Cyclo-cross World Championships: Ronhaar wins U23 men's title

Pim Ronhaar (Netherlands) put on a masterclass of riding through the sand to take the under-23 title at the UCI Cyclo-Cross World Championships.

The 19-year-old Pauwels Sauzen-Bingoal rider powered into the lead in the Ostend sand on the second lap and edged it out to an unassailable margin to claim the rainbow jersey.

Reigning champion and favourite Ryan Kamp (Netherlands) crashed in the sand on the Belgium coastline before losing his footing on some slippery steps. However, Kamp fought his way back through the chasers for second while Timo Kielich (Belgium) finished third.

“This is an amazing feeling,” said Ronhaar. “At the beginning it was a bit hectic with six or seven riders in front for the first two laps, but I felt really strong and every time on the bridge, I was constantly in place one or two, so that was great.

“After three laps, I didn’t even attack but just rode my own tempo and got six seconds. On the grass section I was just riding easy, so I had enough power for the sand which paid off in the end.

“It’s so weird with the water coming so high, some places [in the sand] are super soft and some are hard so it’s like a muddy section full on the power and running to the next part.”

Pim Ronhaar showed his intentions from the outset by hitting the sand first on the opening lap, where he was joined by a host of riders including Belgium Niels Vandeputte at the head of proceedings.

British rider Thomas Mein was the first favourite to suffer in the wet conditions, losing his footing while climbing the wet steps, which saw the end of his challenge.

The front was swamped by Belgium and Dutch jerseys as they mastered the sand, with nine riders forcing a gap. Ben Turner (Great Britain) was the only rider from outside the dominant two nations to make the selection.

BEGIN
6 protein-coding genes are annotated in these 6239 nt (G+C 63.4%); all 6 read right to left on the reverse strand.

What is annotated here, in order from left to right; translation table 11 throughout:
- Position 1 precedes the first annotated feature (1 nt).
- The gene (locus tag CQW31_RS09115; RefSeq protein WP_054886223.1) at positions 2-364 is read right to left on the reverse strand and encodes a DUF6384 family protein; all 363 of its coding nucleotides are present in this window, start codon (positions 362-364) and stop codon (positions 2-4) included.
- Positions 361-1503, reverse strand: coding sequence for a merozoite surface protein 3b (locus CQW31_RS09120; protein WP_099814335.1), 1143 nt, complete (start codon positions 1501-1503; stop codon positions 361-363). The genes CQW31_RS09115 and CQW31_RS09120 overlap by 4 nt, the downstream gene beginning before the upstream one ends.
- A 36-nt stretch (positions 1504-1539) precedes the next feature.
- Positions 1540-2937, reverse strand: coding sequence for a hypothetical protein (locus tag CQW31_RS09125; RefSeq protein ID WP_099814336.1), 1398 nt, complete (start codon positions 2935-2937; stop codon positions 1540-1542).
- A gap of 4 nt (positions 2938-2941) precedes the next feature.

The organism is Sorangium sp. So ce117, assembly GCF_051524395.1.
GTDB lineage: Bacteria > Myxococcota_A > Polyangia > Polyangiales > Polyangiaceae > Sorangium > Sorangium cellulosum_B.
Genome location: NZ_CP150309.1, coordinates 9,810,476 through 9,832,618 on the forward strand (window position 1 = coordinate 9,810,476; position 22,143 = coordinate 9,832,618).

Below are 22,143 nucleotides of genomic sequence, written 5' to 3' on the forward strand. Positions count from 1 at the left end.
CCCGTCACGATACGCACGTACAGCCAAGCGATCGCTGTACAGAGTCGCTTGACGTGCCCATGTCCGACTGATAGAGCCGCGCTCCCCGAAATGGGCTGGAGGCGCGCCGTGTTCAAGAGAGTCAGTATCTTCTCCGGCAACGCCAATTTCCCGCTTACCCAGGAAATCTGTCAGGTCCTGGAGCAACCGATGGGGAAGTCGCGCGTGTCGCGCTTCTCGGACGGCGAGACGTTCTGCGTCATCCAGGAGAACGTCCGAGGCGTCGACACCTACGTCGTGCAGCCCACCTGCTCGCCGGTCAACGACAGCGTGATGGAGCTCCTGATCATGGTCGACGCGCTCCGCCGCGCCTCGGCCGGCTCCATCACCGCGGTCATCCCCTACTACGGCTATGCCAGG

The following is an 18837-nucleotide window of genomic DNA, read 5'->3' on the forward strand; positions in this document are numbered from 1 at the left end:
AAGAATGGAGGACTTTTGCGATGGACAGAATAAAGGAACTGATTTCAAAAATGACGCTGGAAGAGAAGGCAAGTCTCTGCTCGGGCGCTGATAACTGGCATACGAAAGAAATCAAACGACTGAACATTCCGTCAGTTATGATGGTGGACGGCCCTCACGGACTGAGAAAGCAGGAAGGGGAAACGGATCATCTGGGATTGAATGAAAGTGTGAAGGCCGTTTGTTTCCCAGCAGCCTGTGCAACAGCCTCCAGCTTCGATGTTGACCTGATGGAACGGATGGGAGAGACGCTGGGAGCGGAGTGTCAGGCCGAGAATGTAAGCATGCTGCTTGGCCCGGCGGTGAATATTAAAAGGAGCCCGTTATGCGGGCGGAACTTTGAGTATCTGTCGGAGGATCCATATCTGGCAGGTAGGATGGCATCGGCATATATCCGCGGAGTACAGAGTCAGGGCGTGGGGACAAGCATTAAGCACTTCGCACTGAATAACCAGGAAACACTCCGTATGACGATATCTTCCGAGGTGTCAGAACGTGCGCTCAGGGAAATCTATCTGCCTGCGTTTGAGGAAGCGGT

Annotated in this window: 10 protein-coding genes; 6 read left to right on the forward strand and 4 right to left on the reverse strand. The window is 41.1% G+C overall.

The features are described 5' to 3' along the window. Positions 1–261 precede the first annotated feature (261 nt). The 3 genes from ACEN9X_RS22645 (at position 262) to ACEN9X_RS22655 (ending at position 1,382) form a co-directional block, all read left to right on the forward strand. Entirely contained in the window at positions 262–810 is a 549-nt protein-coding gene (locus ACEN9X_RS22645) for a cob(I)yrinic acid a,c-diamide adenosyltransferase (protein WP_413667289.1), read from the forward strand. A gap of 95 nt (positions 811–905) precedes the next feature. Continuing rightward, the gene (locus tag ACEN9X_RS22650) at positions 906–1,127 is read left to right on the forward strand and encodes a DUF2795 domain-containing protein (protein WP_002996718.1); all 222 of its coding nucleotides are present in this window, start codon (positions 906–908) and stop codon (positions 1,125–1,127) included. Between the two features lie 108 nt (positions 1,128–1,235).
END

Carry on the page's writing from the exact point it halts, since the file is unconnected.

Ronhaar was the next rider in trouble on the wet coastal course, sliding out on the mud, which allowed Timo Kielich a small gap. The leading group was soon back together, however, after Kielich almost slid out himself, though the Belgian impressively regained his balance.

The fast descent off the bridge and into the sand started to take victims and defending champion Kamp was one of the fallers as the leading group approached the halfway point.

Kamp remounted and gave chase, but out in front, his fellow Dutchman Ronhaar was showing his technical ability in the sand. Ronhaar rode clear after putting four seconds into a chasing trio including Kielich, Toon Vandebosch (Belgium) and Tim Van Dijke (Netherlands).

Behind, Kamp rode back into medal contention and forced the Belgian duo Emiel Verstrynge and Kielich to do the chasing behind Ronhaar as Dijke fell away.

On the penultimate lap, the soaking wet steps took another victim as Kamp also lost his footing, but he re-joined the two Belgian riders and they took the bell 16 seconds behind Ronhaar.

In the fight for the medals Kielich and Kamp forced the pace on the last time through the sand, putting Verstrynge under pressure and forcing a slender gap.

Kamp was next to make his move for silver and reduced the gap to Ronhaar to eight seconds by the finish. Kielich was under pressure as he tried to follow, and he slid out on a slippery turn but he hung on to snatch bronze away from his fellow Belgian Verstrynge.

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#Rider Name (Country) TeamResult
1Pim Ronhaar (Netherlands) 0:49:47
2Ryan Kamp (Netherlands) 0:00:08
3Timo Kielich (Belgium) 0:00:14
4Emiel Verstrynge (Belgium) 0:00:19
5Toon Vandebosch (Belgium) 0:00:31
6Mees Hendrikx (Netherlands) 0:00:33
7Anton Ferdinande (Belgium) 0:00:55
8Niels Vandeputte (Belgium) 0:01:01
9Ben Turner (Great Britain) 0:01:20
10Tim Van Dijke (Netherlands) 0:01:21
11Filippo Fontana (Italy) 0:01:50
12Joran Wyseure (Belgium) 0:01:55
13Thomas Mein (Great Britain) 0:01:58
14Loris Rouiller (Switzerland) 0:01:59
15Dario Lillo (Switzerland) 0:02:16
16Hugo Jot (France) 0:02:24
17Kyle Agterberg (Netherlands) 0:02:49
18Theo Thomas (France) 0:02:54
19Joris Delbove (France) 0:02:59
20Luke Verburg (Netherlands) 0:03:05
21Toby Barnes (Great Britain) 0:03:21
22Tom Mainguenaud (France)
23Jofre Cullell Estape (Spain) 0:03:49
24Lars Sommer (Switzerland) 0:03:58
25Remi Lelandais (France) 0:04:09
26Felix Stehli (Switzerland) 0:04:23
27Rory Mcguire (Great Britain) 0:04:42
28Ugo Ananie (France) 0:04:56
29Robert Hula (Czech Republic) 0:05:04
30Daniel Barnes (Great Britain) 0:05:15
31Oliver Solvhoj (Denmark) 0:05:18
32Oliver Stockwell (Great Britain) 0:05:32
33Gustav Dahl (Denmark) 0:05:44
34Antoine Huby (France) 0:06:16
35Loic Bettendorff (Luxembourg) 0:06:21
36Cedric Pries (Luxembourg) 0:06:24
37Jakub Riman (Czech Republic) 0:06:36
38Simon Bak (Denmark) 0:06:37
39Marco Pavan (Italy) 0:07:31
40Ian Millennium (Denmark) 0:08:13
41Samuele Leone (Italy)
42Jakub Musialik (Poland)
43Krzysztof Domin (Poland)
DNFSmon Vanicek (Czech Republic)
DNFIvan Feijoo Alberte (Spain)

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